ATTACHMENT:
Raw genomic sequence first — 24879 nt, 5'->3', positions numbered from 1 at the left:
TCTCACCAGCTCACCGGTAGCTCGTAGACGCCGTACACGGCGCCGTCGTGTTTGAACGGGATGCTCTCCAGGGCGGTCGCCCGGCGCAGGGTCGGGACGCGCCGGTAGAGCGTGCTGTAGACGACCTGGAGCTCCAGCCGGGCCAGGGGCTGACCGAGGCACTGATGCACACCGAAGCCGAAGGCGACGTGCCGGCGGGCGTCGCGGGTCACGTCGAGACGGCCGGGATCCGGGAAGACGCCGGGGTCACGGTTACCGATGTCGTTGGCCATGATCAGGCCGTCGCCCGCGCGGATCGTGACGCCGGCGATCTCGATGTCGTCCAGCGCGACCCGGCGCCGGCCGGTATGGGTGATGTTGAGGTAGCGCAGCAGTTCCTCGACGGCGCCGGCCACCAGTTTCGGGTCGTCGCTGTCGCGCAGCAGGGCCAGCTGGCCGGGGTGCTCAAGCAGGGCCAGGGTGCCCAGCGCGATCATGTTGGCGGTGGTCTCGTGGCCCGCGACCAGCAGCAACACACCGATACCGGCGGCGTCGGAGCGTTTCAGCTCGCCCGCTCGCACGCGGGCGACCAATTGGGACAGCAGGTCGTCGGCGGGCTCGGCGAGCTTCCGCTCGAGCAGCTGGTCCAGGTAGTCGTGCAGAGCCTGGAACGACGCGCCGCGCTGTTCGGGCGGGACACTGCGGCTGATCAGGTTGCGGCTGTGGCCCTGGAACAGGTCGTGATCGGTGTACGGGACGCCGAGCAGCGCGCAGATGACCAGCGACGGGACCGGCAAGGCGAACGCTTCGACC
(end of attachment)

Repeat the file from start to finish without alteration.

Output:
Raw genomic sequence first — 24879 nt, 5'->3', positions numbered from 1 at the left:
TCTCACCAGCTCACCGGTAGCTCGTAGACGCCGTACACGGCGCCGTCGTGTTTGAACGGGATGCTCTCCAGGGCGGTCGCCCGGCGCAGGGTCGGGACGCGCCGGTAGAGCGTGCTGTAGACGACCTGGAGCTCCAGCCGGGCCAGGGGCTGACCGAGGCACTGATGCACACCGAAGCCGAAGGCGACGTGCCGGCGGGCGTCGCGGGTCACGTCGAGACGGCCGGGATCCGGGAAGACGCCGGGGTCACGGTTACCGATGTCGTTGGCCATGATCAGGCCGTCGCCCGCGCGGATCGTGACGCCGGCGATCTCGATGTCGTCCAGCGCGACCCGGCGCCGGCCGGTATGGGTGATGTTGAGGTAGCGCAGCAGTTCCTCGACGGCGCCGGCCACCAGTTTCGGGTCGTCGCTGTCGCGCAGCAGGGCCAGCTGGCCGGGGTGCTCAAGCAGGGCCAGGGTGCCCAGCGCGATCATGTTGGCGGTGGTCTCGTGGCCCGCGACCAGCAGCAACACACCGATACCGGCGGCGTCGGAGCGTTTCAGCTCGCCCGCTCGCACGCGGGCGACCAATTGGGACAGCAGGTCGTCGGCGGGCTCGGCGAGCTTCCGCTCGAGCAGCTGGTCCAGGTAGTCGTGCAGAGCCTGGAACGACGCGCCGCGCTGTTCGGGCGGGACACTGCGGCTGATCAGGTTGCGGCTGTGGCCCTGGAACAGGTCGTGATCGGTGTACGGGACGCCGAGCAGCGCGCAGATGACCAGCGACGGGACCGGCAAGGCGAACGCTTCGACC